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Public affairs consultant: Job description

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Public affairs consultants are often referred to as lobbyists, but their work is more wide-ranging. They use their understanding of the political system to offer political and public policy advice to their clients. Clients may include private sector companies, trade associations, charities, not-for-profit organisations and overseas governments.

Keeping abreast of political developments, in order to advise clients on a possible response, is vital to the role. Key information is sought from personal contacts, a range of media sources and political intelligence and monitoring.

Public affairs consultants identify key stakeholders in the decision-making process at European, national, regional and local government levels. They work to maintain relationships with these individuals and to assist clients to promote and protect their interests effectively.

Typical work activities

Tasks include:

  • monitoring proceedings at the Houses of Parliament, government departments, European institutions, think-tanks, non-governmental organisations (NGOs) and other bodies in order to keep clients informed of any developments related to their field of activity;
  • reading and monitoring parliamentary publications and printed transcripts, such as Hansard ;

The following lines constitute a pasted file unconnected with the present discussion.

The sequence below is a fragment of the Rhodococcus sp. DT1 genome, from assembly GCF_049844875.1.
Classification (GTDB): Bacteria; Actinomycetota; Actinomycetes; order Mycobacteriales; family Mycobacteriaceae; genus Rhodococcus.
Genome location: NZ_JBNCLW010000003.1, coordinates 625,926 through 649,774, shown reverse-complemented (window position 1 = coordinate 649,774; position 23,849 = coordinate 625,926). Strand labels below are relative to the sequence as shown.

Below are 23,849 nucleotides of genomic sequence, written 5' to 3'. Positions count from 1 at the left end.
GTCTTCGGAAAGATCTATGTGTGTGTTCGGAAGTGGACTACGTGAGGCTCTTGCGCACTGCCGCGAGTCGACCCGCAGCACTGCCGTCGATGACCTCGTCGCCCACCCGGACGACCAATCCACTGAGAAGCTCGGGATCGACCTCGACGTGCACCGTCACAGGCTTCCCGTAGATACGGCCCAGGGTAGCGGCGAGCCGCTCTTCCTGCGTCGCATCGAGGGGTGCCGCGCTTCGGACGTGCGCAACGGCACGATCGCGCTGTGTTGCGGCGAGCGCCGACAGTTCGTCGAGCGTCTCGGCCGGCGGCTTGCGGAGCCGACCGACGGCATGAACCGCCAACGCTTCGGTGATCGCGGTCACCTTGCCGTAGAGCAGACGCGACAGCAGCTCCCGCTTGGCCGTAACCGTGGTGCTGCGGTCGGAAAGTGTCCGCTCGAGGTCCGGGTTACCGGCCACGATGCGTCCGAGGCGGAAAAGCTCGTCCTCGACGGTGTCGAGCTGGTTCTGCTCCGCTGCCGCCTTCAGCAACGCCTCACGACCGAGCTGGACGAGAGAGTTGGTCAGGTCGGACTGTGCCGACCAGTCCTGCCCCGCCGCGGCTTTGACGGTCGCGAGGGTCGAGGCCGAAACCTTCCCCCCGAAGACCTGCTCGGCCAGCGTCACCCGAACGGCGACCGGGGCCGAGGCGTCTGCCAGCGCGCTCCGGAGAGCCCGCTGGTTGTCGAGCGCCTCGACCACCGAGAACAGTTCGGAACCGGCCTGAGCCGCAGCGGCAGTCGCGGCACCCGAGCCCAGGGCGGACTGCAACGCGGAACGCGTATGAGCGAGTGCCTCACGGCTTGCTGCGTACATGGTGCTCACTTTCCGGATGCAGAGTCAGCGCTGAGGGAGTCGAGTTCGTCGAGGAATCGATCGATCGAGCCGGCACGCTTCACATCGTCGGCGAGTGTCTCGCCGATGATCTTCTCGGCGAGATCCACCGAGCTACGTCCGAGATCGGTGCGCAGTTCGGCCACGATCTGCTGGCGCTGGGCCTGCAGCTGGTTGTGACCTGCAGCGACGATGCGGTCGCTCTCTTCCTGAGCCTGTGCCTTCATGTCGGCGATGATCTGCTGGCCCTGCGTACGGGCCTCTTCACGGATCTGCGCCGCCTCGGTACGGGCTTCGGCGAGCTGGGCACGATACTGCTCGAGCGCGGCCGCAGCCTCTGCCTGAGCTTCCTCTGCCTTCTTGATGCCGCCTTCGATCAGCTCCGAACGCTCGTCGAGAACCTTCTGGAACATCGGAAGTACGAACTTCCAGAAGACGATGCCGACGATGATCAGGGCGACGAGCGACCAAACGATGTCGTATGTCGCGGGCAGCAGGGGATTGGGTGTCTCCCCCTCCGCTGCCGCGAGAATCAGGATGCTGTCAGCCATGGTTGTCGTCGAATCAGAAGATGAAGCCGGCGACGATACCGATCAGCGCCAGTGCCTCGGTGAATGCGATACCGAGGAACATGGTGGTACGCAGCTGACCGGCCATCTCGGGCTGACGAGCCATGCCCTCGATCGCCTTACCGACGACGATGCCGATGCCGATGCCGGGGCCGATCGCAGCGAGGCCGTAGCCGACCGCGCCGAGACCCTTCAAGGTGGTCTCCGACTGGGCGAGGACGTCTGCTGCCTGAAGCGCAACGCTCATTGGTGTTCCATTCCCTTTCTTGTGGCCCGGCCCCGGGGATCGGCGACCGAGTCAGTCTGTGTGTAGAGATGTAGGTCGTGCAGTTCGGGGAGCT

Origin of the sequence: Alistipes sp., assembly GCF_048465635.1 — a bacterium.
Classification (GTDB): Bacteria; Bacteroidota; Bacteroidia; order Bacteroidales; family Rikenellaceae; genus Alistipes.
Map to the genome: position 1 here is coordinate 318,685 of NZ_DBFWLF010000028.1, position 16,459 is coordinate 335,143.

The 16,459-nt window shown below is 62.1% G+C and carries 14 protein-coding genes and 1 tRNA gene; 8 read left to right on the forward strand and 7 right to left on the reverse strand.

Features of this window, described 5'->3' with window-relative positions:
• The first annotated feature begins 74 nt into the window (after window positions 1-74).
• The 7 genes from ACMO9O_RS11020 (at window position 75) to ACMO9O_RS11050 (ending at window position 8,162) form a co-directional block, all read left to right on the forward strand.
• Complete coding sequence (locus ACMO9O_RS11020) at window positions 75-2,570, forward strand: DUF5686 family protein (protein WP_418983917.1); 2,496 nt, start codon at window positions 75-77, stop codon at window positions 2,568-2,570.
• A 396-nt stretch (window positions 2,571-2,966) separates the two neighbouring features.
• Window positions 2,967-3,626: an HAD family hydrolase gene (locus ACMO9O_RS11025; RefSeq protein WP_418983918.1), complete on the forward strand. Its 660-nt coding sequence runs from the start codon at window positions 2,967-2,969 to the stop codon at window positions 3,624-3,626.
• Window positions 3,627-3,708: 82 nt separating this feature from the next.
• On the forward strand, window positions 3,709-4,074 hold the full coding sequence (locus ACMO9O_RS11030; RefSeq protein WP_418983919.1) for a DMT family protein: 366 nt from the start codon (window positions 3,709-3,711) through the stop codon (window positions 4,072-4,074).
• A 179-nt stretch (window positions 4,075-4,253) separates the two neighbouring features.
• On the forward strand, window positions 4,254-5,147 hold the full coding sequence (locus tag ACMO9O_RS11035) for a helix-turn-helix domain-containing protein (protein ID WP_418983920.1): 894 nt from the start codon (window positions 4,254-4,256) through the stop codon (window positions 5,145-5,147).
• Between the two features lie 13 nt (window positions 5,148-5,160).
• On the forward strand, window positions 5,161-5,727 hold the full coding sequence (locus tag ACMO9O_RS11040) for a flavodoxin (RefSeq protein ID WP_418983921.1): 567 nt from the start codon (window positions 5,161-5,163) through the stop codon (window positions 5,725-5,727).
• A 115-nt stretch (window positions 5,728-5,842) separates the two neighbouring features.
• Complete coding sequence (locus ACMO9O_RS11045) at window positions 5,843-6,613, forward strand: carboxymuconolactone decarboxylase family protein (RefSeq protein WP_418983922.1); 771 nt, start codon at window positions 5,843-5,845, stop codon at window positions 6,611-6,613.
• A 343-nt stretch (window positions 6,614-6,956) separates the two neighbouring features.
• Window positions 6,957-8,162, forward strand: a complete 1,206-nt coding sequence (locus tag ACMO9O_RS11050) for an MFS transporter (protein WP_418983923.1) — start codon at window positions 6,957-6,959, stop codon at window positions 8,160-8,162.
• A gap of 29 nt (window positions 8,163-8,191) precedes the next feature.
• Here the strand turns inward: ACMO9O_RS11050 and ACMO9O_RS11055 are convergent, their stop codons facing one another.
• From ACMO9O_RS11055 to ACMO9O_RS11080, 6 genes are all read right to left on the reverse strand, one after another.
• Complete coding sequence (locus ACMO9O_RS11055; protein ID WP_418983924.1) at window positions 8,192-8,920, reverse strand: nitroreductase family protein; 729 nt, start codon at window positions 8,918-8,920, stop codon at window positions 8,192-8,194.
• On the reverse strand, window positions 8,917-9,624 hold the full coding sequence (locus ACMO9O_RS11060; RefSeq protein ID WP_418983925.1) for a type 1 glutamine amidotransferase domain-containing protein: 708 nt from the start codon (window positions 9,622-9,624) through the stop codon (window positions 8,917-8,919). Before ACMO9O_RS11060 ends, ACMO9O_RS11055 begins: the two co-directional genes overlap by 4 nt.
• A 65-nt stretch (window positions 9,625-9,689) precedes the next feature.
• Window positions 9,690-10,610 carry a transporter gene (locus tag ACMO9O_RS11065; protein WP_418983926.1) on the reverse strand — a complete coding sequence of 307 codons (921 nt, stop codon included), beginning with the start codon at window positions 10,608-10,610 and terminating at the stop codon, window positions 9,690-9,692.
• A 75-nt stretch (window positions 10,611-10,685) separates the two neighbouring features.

• advising on potential responses that may be required;
  • responding to requests for information;
  • researching, forecasting and evaluating the effects of public policy on an organisation, using public sources, political intelligence and personal contacts;
  • writing newsletters, briefings, campaign material and press releases;
  • attending select committee hearings, party conferences and other events;
  • establishing and maintaining two-way communication with relevant official bodies and stakeholders;
  • maintaining regular contact, in person and in writing, with politicians, civil servants, and/or staff in local authorities and regulatory bodies to brief them on clients' work and concerns;
  • responding to public policy threats and opportunities;
  • maintaining relationships with existing stakeholders;
  • developing new business.

The amount of time spent on the above activities varies according to the employer and level of experience required. At entry level, you will be involved in a high level of research and monitoring of information, while an account director will be principally involved in strategic planning and relationship management.

Written by AGCAS editors
February 2013

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